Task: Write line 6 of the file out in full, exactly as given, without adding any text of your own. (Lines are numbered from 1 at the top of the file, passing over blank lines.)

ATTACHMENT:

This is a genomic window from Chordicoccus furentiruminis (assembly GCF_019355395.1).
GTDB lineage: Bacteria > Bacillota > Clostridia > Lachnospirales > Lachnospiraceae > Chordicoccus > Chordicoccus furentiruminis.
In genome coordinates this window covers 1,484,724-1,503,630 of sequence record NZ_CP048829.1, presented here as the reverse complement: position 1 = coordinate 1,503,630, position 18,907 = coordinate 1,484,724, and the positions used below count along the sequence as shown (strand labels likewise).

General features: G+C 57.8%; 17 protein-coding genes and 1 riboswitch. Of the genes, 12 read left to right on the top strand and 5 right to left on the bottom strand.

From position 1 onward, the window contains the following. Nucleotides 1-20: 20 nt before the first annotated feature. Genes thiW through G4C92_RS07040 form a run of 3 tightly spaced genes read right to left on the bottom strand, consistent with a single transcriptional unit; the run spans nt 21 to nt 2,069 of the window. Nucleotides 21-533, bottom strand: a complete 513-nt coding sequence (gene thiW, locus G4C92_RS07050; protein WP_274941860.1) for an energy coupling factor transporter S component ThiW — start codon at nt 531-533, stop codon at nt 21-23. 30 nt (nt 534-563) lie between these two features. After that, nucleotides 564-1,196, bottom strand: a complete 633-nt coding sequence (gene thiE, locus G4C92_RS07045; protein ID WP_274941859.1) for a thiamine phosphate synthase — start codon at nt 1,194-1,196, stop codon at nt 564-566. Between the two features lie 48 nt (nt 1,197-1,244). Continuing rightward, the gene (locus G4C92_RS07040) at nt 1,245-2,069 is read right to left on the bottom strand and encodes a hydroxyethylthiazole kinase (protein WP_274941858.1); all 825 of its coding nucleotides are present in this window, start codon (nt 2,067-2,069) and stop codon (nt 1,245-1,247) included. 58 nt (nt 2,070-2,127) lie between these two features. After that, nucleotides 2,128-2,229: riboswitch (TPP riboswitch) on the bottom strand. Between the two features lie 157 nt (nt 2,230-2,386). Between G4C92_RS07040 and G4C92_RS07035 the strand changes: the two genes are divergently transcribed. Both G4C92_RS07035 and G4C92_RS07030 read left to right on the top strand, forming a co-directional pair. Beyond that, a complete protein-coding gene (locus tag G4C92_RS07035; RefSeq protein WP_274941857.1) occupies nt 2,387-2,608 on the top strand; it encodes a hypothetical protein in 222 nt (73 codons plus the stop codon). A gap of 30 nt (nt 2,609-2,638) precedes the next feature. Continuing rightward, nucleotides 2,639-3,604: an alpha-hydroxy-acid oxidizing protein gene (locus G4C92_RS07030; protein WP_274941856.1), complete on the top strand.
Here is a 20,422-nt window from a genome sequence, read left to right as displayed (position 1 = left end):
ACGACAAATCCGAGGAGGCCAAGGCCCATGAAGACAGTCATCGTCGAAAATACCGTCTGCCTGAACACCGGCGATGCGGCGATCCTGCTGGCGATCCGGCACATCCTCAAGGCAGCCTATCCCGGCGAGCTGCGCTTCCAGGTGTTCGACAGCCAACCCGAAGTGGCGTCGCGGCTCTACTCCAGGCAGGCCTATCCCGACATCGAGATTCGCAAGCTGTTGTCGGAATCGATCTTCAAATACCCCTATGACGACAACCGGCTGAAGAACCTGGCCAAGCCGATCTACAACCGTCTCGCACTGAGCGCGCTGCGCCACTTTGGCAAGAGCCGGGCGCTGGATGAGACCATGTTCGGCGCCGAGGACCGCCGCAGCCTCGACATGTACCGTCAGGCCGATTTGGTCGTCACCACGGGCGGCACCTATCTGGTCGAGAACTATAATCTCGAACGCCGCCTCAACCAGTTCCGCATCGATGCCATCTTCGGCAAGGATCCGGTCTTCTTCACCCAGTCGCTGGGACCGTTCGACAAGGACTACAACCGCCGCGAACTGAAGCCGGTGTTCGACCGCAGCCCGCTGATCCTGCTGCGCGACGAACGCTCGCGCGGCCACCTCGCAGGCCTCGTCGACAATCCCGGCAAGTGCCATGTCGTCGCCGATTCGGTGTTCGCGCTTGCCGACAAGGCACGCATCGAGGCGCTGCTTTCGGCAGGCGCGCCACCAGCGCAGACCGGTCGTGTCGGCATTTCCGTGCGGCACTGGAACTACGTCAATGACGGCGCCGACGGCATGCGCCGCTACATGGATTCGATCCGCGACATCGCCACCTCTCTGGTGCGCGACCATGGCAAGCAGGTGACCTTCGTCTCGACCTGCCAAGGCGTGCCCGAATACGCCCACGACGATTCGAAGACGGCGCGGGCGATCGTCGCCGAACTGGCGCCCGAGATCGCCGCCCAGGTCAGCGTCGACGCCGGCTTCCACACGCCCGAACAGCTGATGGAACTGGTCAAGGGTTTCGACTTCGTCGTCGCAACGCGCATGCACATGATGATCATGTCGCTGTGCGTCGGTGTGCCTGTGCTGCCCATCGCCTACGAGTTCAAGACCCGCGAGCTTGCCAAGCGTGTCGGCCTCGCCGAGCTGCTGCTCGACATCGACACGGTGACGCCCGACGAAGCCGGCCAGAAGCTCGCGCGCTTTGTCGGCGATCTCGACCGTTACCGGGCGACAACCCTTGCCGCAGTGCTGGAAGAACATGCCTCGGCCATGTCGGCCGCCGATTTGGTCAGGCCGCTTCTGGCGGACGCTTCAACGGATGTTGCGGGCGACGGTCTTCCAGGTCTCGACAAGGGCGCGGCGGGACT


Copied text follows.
Here is a 20,422-nt window from a genome sequence, read left to right as displayed (position 1 = left end):